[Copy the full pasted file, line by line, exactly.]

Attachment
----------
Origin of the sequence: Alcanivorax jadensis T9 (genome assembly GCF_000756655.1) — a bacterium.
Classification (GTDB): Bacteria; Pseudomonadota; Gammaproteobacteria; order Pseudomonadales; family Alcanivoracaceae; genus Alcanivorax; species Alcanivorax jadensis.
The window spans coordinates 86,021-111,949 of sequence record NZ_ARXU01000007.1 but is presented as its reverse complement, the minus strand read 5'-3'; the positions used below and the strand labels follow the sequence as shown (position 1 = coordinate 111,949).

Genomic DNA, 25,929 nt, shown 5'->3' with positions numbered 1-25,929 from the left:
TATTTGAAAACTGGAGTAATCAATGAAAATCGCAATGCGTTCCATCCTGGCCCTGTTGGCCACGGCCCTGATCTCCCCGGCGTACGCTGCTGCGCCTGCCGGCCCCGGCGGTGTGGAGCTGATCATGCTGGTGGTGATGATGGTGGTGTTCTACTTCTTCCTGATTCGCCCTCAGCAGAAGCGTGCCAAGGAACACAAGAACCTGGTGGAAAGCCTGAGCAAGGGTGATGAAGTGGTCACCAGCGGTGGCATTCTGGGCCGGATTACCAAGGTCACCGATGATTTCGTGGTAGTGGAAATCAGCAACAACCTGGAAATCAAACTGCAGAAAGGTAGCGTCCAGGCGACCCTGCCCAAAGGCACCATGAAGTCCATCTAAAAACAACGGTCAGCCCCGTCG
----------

Origin of the sequence: Alcanivorax jadensis T9 (genome assembly GCF_000756655.1) — a bacterium.
Classification (GTDB): Bacteria; Pseudomonadota; Gammaproteobacteria; order Pseudomonadales; family Alcanivoracaceae; genus Alcanivorax; species Alcanivorax jadensis.
The window spans coordinates 86,021-111,949 of sequence record NZ_ARXU01000007.1 but is presented as its reverse complement, the minus strand read 5'-3'; the positions used below and the strand labels follow the sequence as shown (position 1 = coordinate 111,949).

Genomic DNA, 25,929 nt, shown 5'->3' with positions numbered 1-25,929 from the left:
TATTTGAAAACTGGAGTAATCAATGAAAATCGCAATGCGTTCCATCCTGGCCCTGTTGGCCACGGCCCTGATCTCCCCGGCGTACGCTGCTGCGCCTGCCGGCCCCGGCGGTGTGGAGCTGATCATGCTGGTGGTGATGATGGTGGTGTTCTACTTCTTCCTGATTCGCCCTCAGCAGAAGCGTGCCAAGGAACACAAGAACCTGGTGGAAAGCCTGAGCAAGGGTGATGAAGTGGTCACCAGCGGTGGCATTCTGGGCCGGATTACCAAGGTCACCGATGATTTCGTGGTAGTGGAAATCAGCAACAACCTGGAAATCAAACTGCAGAAAGGTAGCGTCCAGGCGACCCTGCCCAAAGGCACCATGAAGTCCATCTAAAAACAACGGTCAGCCCCGTCG